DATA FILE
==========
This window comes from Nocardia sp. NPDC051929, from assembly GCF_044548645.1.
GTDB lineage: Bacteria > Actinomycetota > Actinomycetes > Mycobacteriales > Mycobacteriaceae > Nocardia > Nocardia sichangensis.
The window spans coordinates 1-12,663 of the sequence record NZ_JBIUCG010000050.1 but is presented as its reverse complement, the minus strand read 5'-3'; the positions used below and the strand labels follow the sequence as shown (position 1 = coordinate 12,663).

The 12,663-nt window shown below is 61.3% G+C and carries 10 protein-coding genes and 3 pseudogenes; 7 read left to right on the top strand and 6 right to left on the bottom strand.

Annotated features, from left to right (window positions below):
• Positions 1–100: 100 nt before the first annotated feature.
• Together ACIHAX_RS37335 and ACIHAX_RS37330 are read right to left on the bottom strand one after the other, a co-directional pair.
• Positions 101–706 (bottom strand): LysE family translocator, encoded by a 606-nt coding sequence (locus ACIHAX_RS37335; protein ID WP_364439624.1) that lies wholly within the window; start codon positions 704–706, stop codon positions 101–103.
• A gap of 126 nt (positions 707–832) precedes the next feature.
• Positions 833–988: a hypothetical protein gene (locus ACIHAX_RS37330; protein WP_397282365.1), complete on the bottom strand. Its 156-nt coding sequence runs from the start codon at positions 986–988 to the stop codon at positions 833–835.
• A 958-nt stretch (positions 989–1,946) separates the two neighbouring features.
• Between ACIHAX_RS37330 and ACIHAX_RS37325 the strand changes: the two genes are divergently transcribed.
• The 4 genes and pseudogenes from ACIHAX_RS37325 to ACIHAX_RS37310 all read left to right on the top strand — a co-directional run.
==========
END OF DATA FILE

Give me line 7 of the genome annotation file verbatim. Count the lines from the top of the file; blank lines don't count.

• Together ACIHAX_RS37335 and ACIHAX_RS37330 are read right to left on the bottom strand one after the other, a co-directional pair.